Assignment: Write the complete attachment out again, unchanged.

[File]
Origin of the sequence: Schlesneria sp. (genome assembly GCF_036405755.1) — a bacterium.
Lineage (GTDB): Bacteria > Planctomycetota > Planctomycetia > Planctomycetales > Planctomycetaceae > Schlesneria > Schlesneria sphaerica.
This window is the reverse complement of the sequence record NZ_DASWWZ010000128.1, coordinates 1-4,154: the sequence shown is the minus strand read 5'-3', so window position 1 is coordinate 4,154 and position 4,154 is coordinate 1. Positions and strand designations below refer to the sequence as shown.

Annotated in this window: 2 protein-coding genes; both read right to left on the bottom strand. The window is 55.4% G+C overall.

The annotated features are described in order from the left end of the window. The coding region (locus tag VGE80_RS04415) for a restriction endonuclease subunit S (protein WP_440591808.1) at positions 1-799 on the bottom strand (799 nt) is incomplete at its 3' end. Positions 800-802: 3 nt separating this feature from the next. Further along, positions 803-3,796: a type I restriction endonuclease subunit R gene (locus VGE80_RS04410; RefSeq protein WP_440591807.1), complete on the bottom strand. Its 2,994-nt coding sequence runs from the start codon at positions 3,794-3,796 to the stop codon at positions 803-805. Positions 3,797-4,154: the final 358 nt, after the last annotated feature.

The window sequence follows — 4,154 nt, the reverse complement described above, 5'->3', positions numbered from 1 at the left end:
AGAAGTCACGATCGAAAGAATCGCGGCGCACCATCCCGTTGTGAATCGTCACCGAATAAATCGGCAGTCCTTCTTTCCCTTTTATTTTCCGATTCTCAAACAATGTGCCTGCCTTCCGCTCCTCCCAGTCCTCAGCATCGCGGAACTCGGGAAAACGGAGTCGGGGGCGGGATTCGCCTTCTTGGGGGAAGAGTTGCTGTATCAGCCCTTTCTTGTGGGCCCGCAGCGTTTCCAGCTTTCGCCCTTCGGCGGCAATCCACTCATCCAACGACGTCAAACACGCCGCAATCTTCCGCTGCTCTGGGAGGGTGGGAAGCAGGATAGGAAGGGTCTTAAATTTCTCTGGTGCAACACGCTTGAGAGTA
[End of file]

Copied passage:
Origin of the sequence: Schlesneria sp. (genome assembly GCF_036405755.1) — a bacterium.
Lineage (GTDB): Bacteria > Planctomycetota > Planctomycetia > Planctomycetales > Planctomycetaceae > Schlesneria > Schlesneria sphaerica.
This window is the reverse complement of the sequence record NZ_DASWWZ010000128.1, coordinates 1-4,154: the sequence shown is the minus strand read 5'-3', so window position 1 is coordinate 4,154 and position 4,154 is coordinate 1. Positions and strand designations below refer to the sequence as shown.

Annotated in this window: 2 protein-coding genes; both read right to left on the bottom strand. The window is 55.4% G+C overall.

The annotated features are described in order from the left end of the window. The coding region (locus tag VGE80_RS04415) for a restriction endonuclease subunit S (protein WP_440591808.1) at positions 1-799 on the bottom strand (799 nt) is incomplete at its 3' end. Positions 800-802: 3 nt separating this feature from the next. Further along, positions 803-3,796: a type I restriction endonuclease subunit R gene (locus VGE80_RS04410; RefSeq protein WP_440591807.1), complete on the bottom strand. Its 2,994-nt coding sequence runs from the start codon at positions 3,794-3,796 to the stop codon at positions 803-805. Positions 3,797-4,154: the final 358 nt, after the last annotated feature.

The window sequence follows — 4,154 nt, the reverse complement described above, 5'->3', positions numbered from 1 at the left end:
AGAAGTCACGATCGAAAGAATCGCGGCGCACCATCCCGTTGTGAATCGTCACCGAATAAATCGGCAGTCCTTCTTTCCCTTTTATTTTCCGATTCTCAAACAATGTGCCTGCCTTCCGCTCCTCCCAGTCCTCAGCATCGCGGAACTCGGGAAAACGGAGTCGGGGGCGGGATTCGCCTTCTTGGGGGAAGAGTTGCTGTATCAGCCCTTTCTTGTGGGCCCGCAGCGTTTCCAGCTTTCGCCCTTCGGCGGCAATCCACTCATCCAACGACGTCAAACACGCCGCAATCTTCCGCTGCTCTGGGAGGGTGGGAAGCAGGATAGGAAGGGTCTTAAATTTCTCTGGTGCAACACGCTTGAGAGTA